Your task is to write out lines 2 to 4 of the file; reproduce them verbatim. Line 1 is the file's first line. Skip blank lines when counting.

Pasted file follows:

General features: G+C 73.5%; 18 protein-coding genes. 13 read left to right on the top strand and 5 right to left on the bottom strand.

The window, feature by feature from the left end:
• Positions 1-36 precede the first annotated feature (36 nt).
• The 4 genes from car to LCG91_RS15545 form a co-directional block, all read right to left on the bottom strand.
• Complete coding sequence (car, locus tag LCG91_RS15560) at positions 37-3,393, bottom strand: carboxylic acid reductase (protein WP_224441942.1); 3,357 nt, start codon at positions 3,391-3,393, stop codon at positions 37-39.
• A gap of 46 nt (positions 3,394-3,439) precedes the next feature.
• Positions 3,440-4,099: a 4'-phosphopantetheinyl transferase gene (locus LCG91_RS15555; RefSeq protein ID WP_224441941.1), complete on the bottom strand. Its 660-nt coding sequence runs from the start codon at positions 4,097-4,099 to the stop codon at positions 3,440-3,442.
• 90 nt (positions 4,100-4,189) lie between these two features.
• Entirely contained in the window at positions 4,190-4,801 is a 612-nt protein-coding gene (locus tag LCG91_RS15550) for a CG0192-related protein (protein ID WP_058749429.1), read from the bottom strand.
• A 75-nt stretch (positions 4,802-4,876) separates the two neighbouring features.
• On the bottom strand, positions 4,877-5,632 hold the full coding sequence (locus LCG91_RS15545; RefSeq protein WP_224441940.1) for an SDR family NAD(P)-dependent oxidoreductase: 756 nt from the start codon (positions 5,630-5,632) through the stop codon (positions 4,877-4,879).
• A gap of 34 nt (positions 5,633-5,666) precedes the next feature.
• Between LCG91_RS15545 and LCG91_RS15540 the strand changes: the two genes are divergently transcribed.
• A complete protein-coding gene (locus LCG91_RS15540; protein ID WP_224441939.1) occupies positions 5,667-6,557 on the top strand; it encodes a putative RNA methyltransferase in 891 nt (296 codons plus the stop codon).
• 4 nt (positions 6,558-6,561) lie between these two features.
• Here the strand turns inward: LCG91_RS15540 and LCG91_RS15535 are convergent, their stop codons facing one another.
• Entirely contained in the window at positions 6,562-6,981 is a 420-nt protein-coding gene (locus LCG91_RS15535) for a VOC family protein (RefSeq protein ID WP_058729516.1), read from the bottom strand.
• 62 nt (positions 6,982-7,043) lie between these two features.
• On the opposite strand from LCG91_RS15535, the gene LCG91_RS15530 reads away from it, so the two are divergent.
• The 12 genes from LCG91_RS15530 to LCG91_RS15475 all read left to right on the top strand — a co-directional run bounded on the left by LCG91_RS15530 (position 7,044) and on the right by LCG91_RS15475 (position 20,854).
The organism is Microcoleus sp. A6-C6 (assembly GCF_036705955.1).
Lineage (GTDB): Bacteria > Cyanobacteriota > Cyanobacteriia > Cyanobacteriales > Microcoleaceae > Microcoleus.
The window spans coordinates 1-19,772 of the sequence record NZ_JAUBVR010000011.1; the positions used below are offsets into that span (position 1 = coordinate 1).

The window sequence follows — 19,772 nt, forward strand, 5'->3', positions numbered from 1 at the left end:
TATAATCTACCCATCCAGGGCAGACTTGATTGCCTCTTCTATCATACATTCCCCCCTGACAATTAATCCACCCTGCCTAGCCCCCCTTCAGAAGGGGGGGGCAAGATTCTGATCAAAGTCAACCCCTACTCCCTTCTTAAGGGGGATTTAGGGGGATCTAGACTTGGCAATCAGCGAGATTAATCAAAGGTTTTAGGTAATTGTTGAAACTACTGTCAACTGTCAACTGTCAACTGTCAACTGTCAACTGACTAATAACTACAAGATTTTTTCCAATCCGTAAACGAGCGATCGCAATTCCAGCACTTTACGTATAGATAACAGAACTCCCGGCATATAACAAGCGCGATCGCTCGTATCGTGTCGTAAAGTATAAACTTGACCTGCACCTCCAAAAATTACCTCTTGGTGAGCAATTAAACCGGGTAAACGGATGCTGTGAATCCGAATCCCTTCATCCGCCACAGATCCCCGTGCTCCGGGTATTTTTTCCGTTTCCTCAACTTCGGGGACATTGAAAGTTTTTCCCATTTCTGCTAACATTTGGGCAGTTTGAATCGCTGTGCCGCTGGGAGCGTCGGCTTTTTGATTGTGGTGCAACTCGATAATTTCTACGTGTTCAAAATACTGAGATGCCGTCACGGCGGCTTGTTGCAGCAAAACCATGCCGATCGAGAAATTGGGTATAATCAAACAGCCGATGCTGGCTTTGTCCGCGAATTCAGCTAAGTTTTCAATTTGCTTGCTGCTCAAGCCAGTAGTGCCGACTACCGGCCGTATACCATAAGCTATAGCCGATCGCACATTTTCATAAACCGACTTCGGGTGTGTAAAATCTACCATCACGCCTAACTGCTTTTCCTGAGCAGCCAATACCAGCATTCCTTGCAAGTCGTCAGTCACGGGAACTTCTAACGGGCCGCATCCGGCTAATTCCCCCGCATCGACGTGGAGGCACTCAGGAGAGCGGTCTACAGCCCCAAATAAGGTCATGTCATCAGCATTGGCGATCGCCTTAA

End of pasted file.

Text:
The window, feature by feature from the left end:
• Positions 1-36 precede the first annotated feature (36 nt).
• The 4 genes from car to LCG91_RS15545 form a co-directional block, all read right to left on the bottom strand.